By Luc Paquet at December 20 2018 06:14:58
Parents, too, can start to see math as the enemy. Teachers may even tell parents that their child "struggles with concepts," a nice way of saying "your kid doesn't get it." But is this the case? Does a middle-school child struggling with math simply not understand the concepts? Often the answer to this question is a resounding "no!"
How many kids in school have done their homework? Again this can be answered in several ways: in percentages, 70%; or in ratio, 7:10; Both of these mean out of ten kids in class there are seven good ones who did and three not-so-good ones who didn't. The bottom line is that kids learn math much better when it makes sense.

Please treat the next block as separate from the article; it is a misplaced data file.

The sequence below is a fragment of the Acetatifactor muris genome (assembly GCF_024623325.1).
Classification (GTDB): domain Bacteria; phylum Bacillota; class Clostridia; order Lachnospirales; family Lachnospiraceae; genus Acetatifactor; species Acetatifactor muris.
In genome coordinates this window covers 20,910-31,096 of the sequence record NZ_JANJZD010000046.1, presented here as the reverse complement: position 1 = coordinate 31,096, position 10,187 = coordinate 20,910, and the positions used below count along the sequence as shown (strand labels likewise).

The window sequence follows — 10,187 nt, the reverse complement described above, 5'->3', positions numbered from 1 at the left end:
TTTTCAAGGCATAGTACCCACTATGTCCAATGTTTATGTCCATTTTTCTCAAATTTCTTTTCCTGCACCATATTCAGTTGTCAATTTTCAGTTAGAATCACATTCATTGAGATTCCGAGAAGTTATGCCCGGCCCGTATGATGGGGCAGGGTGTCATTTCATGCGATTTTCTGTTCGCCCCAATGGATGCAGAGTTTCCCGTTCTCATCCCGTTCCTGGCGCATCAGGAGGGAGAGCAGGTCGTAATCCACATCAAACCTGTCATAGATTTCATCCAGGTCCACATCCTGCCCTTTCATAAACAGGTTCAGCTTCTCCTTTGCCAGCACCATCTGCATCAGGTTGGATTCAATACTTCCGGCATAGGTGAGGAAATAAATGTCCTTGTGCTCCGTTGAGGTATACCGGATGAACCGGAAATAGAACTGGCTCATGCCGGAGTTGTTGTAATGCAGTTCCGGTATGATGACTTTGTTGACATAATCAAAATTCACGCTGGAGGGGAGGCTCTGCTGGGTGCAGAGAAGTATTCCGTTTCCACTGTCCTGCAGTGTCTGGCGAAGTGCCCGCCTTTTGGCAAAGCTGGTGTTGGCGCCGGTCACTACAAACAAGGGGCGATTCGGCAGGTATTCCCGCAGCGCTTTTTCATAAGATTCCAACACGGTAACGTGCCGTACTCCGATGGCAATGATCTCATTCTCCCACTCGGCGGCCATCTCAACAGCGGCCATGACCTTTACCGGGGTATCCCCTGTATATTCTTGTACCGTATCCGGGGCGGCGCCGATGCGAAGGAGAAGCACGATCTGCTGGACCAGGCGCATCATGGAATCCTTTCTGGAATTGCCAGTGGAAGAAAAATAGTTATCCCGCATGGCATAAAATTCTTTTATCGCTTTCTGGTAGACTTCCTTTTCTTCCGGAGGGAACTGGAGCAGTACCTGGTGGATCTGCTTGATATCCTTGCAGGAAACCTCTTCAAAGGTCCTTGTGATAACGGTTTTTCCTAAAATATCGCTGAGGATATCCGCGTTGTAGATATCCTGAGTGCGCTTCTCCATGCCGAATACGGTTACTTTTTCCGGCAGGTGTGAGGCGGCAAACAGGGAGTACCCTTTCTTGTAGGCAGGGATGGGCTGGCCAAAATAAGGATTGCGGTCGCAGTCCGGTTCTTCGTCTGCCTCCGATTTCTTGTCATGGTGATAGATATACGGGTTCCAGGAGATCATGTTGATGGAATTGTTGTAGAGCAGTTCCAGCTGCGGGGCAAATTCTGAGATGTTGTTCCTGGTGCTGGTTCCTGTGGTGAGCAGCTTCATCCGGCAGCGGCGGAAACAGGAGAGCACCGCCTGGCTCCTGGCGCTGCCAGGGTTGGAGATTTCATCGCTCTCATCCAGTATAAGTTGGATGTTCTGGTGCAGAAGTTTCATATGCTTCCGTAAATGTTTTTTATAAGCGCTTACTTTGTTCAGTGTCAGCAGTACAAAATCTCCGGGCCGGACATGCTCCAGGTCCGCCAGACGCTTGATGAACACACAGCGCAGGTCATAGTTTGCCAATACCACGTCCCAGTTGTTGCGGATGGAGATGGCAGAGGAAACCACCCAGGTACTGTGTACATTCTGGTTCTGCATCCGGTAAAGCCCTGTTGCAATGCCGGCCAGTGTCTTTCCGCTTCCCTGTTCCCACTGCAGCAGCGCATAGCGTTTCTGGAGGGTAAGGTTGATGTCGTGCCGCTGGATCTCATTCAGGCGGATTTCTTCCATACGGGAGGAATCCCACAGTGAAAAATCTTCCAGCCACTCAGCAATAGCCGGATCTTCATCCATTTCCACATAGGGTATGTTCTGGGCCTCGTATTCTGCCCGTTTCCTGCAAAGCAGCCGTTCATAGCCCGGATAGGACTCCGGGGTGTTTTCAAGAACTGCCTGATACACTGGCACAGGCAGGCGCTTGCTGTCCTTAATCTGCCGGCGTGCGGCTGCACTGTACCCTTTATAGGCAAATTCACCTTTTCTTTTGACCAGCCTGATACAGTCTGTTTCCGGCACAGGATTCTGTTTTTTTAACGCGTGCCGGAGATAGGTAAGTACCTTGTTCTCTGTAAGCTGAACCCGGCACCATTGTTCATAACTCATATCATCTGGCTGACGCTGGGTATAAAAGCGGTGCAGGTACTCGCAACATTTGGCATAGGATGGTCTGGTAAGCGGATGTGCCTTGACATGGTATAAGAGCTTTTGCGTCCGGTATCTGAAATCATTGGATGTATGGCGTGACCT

Point is, whatever it takes to get students actively involved with the reviewing process where they are not bored and effectively reviewing grade level material in order to prepare them for state or quarterly assessments.
It is amazing the difference in effort you will get from worksheet to worksheet. Granted the amount of effort may vary immensely from year to year depending on the group of students you have.
Remember to select worksheets that are the right level difficulty for your child. Get something too hard, and your child will become discouraged. Make it too easy, and they won't learn much.
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